Laser tube cutting machines do more than cut a dazzling variety of features and combine processes. They also eliminate material handlings and storage of semifinished parts, making a shop run more efficiently. However, this isn’t the end of it. Maximizing return on investment means carefully analyzing the shop’s operations, reviewing all the available machine features and options, and specifying a machine accordingly.
It’s hard to imagine achieving optimal tube cutting - whether the workpieces are round, square, rectangular, or asymmetrical in shape - without lasers. Laser systems revolutionized the process of tube cutting, especially concerning complicated shapes. Especially if you are working with large tube sizes and introducing automation and other new technologies into the production process, so you’ll need to plan carefully to ensure that laser tube cutting is cost-effective for your company.
Ultimately, you need to consider several variables before deciding to purchase a laser tube cutting machine; product design, process simplification, cost reduction, and response times are among the most critical.
Laser cutting can lend itself to completely new product designs. Innovative and complicated designs are easy to process with the laser and can make a product stronger and more aesthetically pleasing, often reducing weight without sacrificing strength. Tube lasers excel at supporting the tube assembly process. Special laser-cut features that allow tube profiles to be bent or joined easily can simplify welding and assembly greatly and help reduce the product’s cost.
A laser allows the operator to cut holes and contours precisely in one working step, eliminating repeated part handlings for downstream processes. In one specific example, making a tube connection with a laser instead of sawing, milling, drilling, deburring, and the associated material handling reduced the manufacturing cost by 30 percent.
Easy programming from a computer-aided design drawing makes it possible to program a part quickly for laser cutting, even if it is for small-batch production or prototyping. Not only can the tube laser process parts quickly, but setup time is minimal, so you can make parts just-in-time to reduce inventory costs.
Matching the Machine to the Applications
Cutting Power. Most tube lasers are equipped with resonators that deliver 1KW, 2 KW to 4 kW of cutting power. This is sufficient to cut the typical maximum thickness of mild steel tubing (8mm) and the typical maximum thickness of aluminum and stainless steel tubing (6mm) efficiently. Fabricators that process substantial amounts of aluminum and stainless steel will need a machine at the high end of the power range, whereas companies that work with light-gauge mild steel can likely get by with one at the low end.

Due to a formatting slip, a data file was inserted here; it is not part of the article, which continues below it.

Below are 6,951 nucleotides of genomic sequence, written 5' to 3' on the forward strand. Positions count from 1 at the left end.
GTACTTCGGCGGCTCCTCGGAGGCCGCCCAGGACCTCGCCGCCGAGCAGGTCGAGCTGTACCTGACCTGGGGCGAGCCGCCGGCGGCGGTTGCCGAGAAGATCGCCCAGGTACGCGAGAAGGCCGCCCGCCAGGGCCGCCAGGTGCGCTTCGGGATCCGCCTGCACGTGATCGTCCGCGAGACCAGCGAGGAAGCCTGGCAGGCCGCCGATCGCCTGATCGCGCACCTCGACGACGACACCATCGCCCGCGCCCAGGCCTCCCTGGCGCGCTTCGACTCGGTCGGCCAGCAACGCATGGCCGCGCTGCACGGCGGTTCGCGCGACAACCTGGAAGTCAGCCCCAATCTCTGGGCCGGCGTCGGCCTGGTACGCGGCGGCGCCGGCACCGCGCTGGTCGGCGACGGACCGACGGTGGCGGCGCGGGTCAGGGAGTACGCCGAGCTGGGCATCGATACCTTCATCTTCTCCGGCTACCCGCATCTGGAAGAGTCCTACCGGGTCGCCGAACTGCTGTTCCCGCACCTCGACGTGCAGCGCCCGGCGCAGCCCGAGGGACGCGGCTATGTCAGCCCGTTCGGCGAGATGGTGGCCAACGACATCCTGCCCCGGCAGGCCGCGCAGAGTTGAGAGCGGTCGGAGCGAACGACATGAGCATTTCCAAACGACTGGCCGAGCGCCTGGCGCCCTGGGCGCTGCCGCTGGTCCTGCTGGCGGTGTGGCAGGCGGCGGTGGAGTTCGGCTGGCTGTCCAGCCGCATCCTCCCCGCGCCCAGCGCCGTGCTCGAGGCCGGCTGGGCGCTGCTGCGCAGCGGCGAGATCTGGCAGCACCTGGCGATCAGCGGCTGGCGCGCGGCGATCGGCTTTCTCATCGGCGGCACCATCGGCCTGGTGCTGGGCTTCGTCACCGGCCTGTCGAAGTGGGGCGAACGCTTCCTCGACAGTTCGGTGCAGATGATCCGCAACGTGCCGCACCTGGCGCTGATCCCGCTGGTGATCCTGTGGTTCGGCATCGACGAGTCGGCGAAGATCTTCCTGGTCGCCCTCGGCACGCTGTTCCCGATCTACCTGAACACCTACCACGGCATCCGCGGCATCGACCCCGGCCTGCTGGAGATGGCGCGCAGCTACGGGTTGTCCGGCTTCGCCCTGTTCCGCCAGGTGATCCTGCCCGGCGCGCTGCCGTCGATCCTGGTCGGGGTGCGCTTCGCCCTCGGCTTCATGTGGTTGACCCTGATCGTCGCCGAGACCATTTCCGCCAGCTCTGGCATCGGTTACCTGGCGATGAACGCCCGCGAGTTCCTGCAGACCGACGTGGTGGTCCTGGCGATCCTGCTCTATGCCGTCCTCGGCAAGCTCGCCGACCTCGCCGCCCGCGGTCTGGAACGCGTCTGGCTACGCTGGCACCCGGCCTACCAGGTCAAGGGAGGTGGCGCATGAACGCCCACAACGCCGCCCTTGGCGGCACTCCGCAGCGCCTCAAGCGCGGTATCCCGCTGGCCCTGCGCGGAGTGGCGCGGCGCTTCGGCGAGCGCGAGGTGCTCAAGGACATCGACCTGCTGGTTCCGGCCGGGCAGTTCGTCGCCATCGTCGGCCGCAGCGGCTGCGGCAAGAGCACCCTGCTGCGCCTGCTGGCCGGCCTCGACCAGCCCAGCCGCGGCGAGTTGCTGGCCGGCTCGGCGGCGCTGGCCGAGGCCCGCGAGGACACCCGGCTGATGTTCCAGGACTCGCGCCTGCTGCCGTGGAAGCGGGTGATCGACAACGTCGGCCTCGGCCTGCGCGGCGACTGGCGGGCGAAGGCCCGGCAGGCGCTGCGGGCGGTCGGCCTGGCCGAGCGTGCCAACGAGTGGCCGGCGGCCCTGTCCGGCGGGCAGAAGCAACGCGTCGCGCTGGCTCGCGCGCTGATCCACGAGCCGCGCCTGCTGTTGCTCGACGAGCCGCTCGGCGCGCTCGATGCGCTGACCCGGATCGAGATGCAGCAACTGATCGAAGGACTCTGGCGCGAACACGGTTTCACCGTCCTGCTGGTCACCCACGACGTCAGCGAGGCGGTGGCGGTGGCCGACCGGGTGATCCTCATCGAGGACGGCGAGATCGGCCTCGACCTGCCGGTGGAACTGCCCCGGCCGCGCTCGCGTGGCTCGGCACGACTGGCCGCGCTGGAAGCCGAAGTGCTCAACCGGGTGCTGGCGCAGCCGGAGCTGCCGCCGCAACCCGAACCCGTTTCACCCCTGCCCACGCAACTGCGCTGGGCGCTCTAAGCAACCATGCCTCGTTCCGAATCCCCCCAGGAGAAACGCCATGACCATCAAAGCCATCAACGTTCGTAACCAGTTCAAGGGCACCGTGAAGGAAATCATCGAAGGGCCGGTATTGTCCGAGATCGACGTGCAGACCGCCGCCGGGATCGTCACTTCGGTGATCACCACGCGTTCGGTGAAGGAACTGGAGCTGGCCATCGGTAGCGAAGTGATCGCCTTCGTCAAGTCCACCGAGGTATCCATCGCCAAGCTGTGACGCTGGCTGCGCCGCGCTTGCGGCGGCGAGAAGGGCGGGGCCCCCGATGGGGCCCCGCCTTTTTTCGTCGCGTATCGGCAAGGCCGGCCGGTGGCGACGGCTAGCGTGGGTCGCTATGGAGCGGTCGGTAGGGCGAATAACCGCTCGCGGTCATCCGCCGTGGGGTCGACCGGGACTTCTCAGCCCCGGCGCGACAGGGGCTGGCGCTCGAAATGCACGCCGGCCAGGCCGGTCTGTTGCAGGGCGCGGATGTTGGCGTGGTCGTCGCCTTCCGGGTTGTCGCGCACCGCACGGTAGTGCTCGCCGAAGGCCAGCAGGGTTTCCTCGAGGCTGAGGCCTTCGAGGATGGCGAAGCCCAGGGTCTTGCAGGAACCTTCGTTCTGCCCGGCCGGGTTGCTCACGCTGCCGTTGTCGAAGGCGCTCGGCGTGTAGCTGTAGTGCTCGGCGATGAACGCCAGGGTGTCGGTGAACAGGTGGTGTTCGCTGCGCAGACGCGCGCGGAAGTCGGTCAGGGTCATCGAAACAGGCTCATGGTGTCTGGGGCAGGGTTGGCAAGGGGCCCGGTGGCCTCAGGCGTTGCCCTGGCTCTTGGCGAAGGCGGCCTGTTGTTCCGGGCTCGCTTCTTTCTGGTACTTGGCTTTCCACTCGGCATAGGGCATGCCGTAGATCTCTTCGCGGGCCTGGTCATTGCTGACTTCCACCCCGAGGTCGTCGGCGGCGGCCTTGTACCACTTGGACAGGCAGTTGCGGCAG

Capacity. The machine’s capacity, usually rated in maximum weight per foot, is another critical consideration. Tubes come in a variety of standard sizes, typically from 6 meters to 8 meters and sometimes longer. An original equipment manufacturer or a contract manufacturer orders tube in custom sizes to minimize scrap and therefore should consider a machine that matches common material sizes. The choice gets a bit more complicated for job shops.
Material Load and Unload. Another factor in machine selection is its ability to feed in raw material. A typical laser machine, cutting typical parts, runs so quickly that manual loading processes cannot keep up, so tube laser cutting machines typically come with a bundle loader, which loads bundles of up to 8,000 lbs. of material into a magazine. The loader separates the tubes and loads them one by one into the machine.
When it’s necessary to interrupt a large production run for a small job, it is still important to have some manual load options. The operator pauses the production run, manually loads and processes the tubes to complete the small job, then restarts the production run. Unloading also comes into play. The unloading side of the equipment for finished tubes is usually 10 ft. long but can be increased to accommodate the length of the finished parts to be processed.
Seam and Shape Detection. Welded tubes are used in manufactured products much more than seamless tubes, and the weld seam can interfere with the laser cutting process and possibly the final assembly. A laser machine equipped with the right hardware usually can detect welded seams from the outside, but sometimes the tube’s finish obscures the seam. A typical seam-sensing system uses two cameras and two light sources to look at the outside and inside of the tube to detect the weld seam. After the vision system detects the weld seam, the machine’s software and control system rotate the tube to minimize the weld seam’s impact on the finished product.
Most tube laser systems can cut round, square, and rectangular tubing, as well as profiles such as teardrop shapes, angle iron, and C-channel. Asymmetrical profiles can be challenging to load and clamp properly, so an optional camera equipped with special lighting inspects the tube during the loading process and adjusts the chuck according to the detected profile. This ensures reliable loading and cutting of asymmetrical profiles.
After identifying the value a laser tube cutting system can bring to the production process, you need to configure that equipment for your application. For instance, too short of a loading system can seriously impact the nesting efficiency of finished parts, which increases scrap, while too long of a system would require a higher initial investment and more floor space than is required. In addition to seeking advice from system manufacturers, you will need to cut sample parts and evaluate every available option to make sure your investment results in the best possible return.